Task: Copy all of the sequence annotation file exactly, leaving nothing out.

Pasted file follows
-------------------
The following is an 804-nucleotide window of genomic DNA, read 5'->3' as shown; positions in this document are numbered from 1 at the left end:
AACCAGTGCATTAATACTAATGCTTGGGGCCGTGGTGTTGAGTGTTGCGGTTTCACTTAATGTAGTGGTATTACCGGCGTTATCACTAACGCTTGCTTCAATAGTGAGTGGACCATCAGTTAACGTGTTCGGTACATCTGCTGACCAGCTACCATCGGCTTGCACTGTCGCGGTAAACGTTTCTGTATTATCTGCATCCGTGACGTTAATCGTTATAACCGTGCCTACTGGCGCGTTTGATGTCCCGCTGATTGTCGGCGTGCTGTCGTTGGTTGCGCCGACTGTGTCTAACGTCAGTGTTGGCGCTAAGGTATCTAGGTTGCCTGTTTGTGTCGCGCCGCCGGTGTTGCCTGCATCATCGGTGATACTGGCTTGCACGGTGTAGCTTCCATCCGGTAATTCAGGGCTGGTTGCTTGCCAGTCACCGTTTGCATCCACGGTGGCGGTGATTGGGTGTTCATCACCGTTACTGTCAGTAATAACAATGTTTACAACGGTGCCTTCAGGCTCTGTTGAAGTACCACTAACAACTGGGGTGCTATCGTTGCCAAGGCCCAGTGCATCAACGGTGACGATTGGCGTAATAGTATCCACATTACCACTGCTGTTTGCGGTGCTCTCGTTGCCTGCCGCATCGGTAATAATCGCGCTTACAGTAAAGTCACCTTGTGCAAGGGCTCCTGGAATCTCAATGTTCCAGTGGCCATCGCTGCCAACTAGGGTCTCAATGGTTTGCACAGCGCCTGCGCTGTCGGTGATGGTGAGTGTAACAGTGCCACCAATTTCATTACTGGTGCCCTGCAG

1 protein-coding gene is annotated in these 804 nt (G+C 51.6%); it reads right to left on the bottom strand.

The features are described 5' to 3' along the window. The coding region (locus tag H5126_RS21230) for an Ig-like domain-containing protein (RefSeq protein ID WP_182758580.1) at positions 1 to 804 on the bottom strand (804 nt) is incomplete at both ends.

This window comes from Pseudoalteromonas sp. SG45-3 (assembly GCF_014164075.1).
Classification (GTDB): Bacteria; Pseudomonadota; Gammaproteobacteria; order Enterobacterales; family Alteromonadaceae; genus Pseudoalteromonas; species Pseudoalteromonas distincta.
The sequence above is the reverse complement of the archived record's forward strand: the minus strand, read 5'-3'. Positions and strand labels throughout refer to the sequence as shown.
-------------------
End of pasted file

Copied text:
The following is an 804-nucleotide window of genomic DNA, read 5'->3' as shown; positions in this document are numbered from 1 at the left end:
AACCAGTGCATTAATACTAATGCTTGGGGCCGTGGTGTTGAGTGTTGCGGTTTCACTTAATGTAGTGGTATTACCGGCGTTATCACTAACGCTTGCTTCAATAGTGAGTGGACCATCAGTTAACGTGTTCGGTACATCTGCTGACCAGCTACCATCGGCTTGCACTGTCGCGGTAAACGTTTCTGTATTATCTGCATCCGTGACGTTAATCGTTATAACCGTGCCTACTGGCGCGTTTGATGTCCCGCTGATTGTCGGCGTGCTGTCGTTGGTTGCGCCGACTGTGTCTAACGTCAGTGTTGGCGCTAAGGTATCTAGGTTGCCTGTTTGTGTCGCGCCGCCGGTGTTGCCTGCATCATCGGTGATACTGGCTTGCACGGTGTAGCTTCCATCCGGTAATTCAGGGCTGGTTGCTTGCCAGTCACCGTTTGCATCCACGGTGGCGGTGATTGGGTGTTCATCACCGTTACTGTCAGTAATAACAATGTTTACAACGGTGCCTTCAGGCTCTGTTGAAGTACCACTAACAACTGGGGTGCTATCGTTGCCAAGGCCCAGTGCATCAACGGTGACGATTGGCGTAATAGTATCCACATTACCACTGCTGTTTGCGGTGCTCTCGTTGCCTGCCGCATCGGTAATAATCGCGCTTACAGTAAAGTCACCTTGTGCAAGGGCTCCTGGAATCTCAATGTTCCAGTGGCCATCGCTGCCAACTAGGGTCTCAATGGTTTGCACAGCGCCTGCGCTGTCGGTGATGGTGAGTGTAACAGTGCCACCAATTTCATTACTGGTGCCCTGCAG

1 protein-coding gene is annotated in these 804 nt (G+C 51.6%); it reads right to left on the bottom strand.

The features are described 5' to 3' along the window. The coding region (locus tag H5126_RS21230) for an Ig-like domain-containing protein (RefSeq protein ID WP_182758580.1) at positions 1 to 804 on the bottom strand (804 nt) is incomplete at both ends.

This window comes from Pseudoalteromonas sp. SG45-3 (assembly GCF_014164075.1).
Classification (GTDB): Bacteria; Pseudomonadota; Gammaproteobacteria; order Enterobacterales; family Alteromonadaceae; genus Pseudoalteromonas; species Pseudoalteromonas distincta.
The sequence above is the reverse complement of the archived record's forward strand: the minus strand, read 5'-3'. Positions and strand labels throughout refer to the sequence as shown.